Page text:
New York Townsend’s Solitaire Plus More

Nathan GoldbergBirding, Chase, Photography, RaritiesLeave a Comment

This past Wednesday, Garrett MacDonald, Andrew Dreelin, and I birded in Madison County, New York. Specifically, we decided to chase some Evening Grosbeaks tending to a feeder near the town of Sheds, as well as a continuing Townsend’s Solitaire in Erieville. My classes didn’t start until 12:20 PM on Wednesday, so we were able to have enough time to try and get these two species, as well as improve our Madison County lists. Garrett picked Andrew and I up at about 6:15 AM, and we then drove the hour and ten minutes to the grosbeak site.

According to both eBird and the Oneida Birds Listserv, Linda Salter has had Evening Grosbeaks coming to her feeders for a few weeks now. Both Garrett and I were quite interested in seeing these birds, and figured that we could work them into our schedule if we were also going for the solitaire. I emailed Linda about access for the grosbeaks, and she was more than helpful to allow us to look for the birds.

Garrett, Andrew, and I pulled in around 7:30 PM and asked for news on the grosbeaks. It turned out she had already had a visit this morning from two of them, but they were not present now. Apparently, she has both a flock of two immature birds that comes regularly to the feeders, as well as a group of eight (including adult males) that also cycles through at least once a day. So began our stakeout…

Linda’s yard was amazing, and we were soon racking up county birds, including Pileated and Hairy Woodpeckers, Red-breasted Nuthatch, and White-throated and American Tree Sparrows.

Pileated Woodpecker (Photo by Nathan Goldberg)

Pileated Woodpecker (Photo by Nathan Goldberg)

About an hour into watching, I walked over to the parking lot for a different angle at the back of her house. Upon moving here, I noticed two oddly shaped birds fly into the top of a deciduous tree over the main road. Looking closely, I realized they were the two grosbeaks! I got Andrew and Garrett’s attention, and soon they were watching them too. Eventually, one of the grosbeaks descended onto the feeder on the south side of Linda’s house, and began to feed. I snapped quite a few photos of it, and then contacted Drew Weber, who was supposed to meet us as the house. He said he was close, and wondered if the grosbeaks were present. I told him to get to the house ASAP, and not soon after sending the text did he drive over the small rise into sight. Waving frantically, we had him pull up along side us and handed him my binoculars to grab a diagnostic view of the Grosbeak. Not ten seconds after getting the bird did it leave without us noticing. Talk about good timing!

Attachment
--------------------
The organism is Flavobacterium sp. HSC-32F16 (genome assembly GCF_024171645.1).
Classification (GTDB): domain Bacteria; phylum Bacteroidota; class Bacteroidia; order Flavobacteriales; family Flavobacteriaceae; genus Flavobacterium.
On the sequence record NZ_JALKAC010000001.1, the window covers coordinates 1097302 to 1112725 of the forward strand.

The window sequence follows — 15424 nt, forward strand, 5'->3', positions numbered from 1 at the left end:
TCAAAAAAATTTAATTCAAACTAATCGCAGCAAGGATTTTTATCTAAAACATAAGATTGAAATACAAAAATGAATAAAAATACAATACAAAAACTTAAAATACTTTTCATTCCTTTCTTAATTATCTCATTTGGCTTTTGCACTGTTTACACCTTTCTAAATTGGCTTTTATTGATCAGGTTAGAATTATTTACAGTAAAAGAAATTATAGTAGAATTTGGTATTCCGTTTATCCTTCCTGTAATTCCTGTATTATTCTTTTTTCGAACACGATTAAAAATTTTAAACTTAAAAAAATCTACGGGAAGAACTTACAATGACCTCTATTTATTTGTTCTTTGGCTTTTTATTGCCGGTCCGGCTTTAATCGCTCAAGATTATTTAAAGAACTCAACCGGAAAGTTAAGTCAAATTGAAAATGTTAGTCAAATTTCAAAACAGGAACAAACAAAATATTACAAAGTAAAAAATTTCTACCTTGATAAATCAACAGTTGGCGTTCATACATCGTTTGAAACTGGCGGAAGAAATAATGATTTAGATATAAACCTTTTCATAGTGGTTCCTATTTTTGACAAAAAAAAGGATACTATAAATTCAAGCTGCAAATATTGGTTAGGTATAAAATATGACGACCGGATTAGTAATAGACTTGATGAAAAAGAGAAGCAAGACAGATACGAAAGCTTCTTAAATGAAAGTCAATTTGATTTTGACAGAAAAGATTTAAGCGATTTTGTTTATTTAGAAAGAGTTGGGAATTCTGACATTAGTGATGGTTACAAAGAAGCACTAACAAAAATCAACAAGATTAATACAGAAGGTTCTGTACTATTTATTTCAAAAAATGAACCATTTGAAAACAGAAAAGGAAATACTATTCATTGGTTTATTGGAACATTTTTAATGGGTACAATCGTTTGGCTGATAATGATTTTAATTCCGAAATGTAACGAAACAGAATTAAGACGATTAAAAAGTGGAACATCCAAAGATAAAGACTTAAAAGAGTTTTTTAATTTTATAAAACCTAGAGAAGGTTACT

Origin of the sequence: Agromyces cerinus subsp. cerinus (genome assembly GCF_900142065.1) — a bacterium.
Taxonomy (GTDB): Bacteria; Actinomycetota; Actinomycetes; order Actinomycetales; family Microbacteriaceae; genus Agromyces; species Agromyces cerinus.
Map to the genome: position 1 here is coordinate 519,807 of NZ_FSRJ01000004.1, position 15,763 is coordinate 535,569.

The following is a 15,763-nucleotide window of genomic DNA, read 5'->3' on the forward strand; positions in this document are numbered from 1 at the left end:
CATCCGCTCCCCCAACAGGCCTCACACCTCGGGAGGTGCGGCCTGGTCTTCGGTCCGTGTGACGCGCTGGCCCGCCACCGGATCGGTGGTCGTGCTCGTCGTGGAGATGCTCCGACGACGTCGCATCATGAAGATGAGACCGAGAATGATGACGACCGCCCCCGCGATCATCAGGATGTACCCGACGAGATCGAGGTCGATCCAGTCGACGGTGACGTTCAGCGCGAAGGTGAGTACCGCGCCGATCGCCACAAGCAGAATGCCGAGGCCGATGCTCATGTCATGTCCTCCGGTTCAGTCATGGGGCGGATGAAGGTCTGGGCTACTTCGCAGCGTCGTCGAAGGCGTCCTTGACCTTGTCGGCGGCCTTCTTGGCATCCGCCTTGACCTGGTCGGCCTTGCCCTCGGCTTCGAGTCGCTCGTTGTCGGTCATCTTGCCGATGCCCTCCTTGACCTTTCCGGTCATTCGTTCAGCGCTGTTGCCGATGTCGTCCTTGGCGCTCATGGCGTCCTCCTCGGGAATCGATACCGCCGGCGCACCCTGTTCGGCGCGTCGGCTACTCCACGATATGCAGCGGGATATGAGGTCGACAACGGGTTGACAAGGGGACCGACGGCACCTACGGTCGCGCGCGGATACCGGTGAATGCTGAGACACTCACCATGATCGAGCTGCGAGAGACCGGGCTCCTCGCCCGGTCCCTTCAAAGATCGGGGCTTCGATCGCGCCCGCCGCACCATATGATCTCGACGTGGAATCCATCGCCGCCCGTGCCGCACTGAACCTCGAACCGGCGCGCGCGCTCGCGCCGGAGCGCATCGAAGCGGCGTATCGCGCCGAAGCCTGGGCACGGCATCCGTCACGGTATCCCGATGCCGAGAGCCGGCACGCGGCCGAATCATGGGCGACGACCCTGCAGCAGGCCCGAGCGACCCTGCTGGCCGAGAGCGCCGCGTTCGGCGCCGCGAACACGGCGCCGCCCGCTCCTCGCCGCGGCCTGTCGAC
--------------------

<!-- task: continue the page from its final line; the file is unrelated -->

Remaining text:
Immature Evening Grosbeak (Photo by Nathan Goldberg)

Immature Evening Grosbeak (Photo by Nathan Goldberg)

Immature Evening Grosbeak (Photo by Nathan Goldberg)

Immature Evening Grosbeak (Photo by Nathan Goldberg)